|Why do planets have different layers?
|Question Date: 2013-03-21|
Planets have different layers because
different materials have different densities.
Density is how heavy matter is at a certain
size. The planets formed as dust, gas, asteroids
and comets collided together. We call
this “accretion.” Accretion makes matter very
hot, hot enough to melt most rocks and metal!
While the planets were still hot, the densest
matter (pure metal) sank to the cores and the
lightest matter (gas) floated to the surface.
There are four main materials in the solar
system: metal, rock, water, and gas. Metal is
the densest and so it is at the core of every
planet. Around the metal cores, the planets have
a mantle and crust made of rock. Outside of the
rock is where you find the lightest materials
(least dense), like water and gas. Each planet
is a little different, but remember, it is all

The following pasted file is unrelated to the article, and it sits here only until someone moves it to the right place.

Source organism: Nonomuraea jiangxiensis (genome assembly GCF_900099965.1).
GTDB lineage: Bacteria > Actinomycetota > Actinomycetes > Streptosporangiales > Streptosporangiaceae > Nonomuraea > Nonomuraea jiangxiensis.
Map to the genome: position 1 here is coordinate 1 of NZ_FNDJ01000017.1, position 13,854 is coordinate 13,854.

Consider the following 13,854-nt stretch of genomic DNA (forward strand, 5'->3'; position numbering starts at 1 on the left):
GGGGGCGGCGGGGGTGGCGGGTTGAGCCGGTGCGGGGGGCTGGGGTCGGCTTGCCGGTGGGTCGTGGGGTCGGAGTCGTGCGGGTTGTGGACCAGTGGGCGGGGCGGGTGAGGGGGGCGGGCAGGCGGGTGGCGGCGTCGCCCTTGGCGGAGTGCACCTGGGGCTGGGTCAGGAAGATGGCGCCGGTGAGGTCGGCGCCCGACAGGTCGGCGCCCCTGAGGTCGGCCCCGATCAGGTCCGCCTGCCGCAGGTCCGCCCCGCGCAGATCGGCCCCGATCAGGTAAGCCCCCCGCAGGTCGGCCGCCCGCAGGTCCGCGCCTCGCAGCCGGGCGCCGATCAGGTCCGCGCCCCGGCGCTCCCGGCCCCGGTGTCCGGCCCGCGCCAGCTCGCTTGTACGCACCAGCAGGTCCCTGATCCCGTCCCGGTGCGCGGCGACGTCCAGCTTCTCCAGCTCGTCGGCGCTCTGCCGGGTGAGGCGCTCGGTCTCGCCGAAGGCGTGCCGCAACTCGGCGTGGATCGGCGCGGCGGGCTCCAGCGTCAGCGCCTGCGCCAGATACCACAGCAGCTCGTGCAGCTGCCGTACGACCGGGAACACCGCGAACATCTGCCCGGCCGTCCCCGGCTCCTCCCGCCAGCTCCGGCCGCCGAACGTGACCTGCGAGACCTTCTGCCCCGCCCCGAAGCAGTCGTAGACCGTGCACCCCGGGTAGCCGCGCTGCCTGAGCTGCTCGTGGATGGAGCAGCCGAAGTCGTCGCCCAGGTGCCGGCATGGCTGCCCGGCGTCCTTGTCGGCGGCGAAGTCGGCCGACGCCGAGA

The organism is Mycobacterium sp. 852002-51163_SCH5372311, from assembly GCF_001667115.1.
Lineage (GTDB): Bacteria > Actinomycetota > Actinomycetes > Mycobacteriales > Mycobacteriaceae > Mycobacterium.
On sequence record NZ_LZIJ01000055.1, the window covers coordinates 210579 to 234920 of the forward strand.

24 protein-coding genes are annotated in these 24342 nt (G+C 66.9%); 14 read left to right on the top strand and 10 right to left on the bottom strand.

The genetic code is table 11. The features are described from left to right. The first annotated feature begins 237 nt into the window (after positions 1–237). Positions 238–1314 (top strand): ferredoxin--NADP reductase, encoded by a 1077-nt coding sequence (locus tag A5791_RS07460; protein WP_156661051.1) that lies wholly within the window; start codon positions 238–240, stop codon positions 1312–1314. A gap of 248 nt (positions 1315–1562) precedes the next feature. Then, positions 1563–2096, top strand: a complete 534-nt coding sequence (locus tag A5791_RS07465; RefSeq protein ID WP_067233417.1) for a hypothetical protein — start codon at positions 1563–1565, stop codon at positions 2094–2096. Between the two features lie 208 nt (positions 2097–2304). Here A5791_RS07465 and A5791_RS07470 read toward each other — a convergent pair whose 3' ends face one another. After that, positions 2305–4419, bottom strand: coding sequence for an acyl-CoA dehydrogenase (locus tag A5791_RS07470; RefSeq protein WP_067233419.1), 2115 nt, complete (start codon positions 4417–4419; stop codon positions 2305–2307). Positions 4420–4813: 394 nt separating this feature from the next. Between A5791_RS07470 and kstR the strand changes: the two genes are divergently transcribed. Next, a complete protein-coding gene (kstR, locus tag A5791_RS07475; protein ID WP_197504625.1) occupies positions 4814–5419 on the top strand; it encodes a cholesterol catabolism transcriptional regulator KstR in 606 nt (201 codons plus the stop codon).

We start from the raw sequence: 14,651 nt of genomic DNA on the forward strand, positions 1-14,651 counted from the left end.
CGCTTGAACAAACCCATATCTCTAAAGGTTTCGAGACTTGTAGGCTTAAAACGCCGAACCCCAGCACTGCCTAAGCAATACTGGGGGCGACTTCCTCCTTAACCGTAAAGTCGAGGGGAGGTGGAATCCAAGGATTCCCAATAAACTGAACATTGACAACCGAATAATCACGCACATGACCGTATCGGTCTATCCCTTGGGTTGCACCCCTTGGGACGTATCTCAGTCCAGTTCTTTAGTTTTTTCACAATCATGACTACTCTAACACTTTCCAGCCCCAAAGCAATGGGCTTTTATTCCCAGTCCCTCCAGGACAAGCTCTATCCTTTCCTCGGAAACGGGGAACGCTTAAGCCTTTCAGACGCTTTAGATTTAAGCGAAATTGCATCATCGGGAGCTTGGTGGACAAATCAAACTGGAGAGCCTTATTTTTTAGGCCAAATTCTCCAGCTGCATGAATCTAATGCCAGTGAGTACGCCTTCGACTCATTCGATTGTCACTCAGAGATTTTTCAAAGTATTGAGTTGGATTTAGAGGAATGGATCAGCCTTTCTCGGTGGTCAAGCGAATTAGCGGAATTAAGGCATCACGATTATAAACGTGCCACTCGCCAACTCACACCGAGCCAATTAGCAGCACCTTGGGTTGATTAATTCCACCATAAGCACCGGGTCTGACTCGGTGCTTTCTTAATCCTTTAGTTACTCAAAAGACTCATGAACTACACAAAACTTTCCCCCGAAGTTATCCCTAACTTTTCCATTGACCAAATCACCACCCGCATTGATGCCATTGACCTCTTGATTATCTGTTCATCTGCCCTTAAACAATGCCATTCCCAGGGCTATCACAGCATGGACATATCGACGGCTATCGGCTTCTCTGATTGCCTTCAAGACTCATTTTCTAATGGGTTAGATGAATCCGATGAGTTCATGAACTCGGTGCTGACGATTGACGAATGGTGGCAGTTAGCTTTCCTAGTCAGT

about density! (Ask Scienceline about how the
solar system formed if you want to know more!)
Please look at this interesting picture the
Denser substances fall faster than lighter
substances, and thus settle to the inside of
planets, where the gravity draws it. Lighter
things float on top of the denser material. Air
sits on top of water, water on top of rock, and
rock on top of metal - that's basically the
layering of the Earth. Gas planets have layers,
too, but I don't think we've understood those as
Different materials will settle at different
levels according to their density. For instance,
the interior of the Earth is iron and nickel,
which are solid and dense materials compared to
water. Water, in turn, is dense compared to air,
which is further "out" from the center of the
Earth. I hope this helps!
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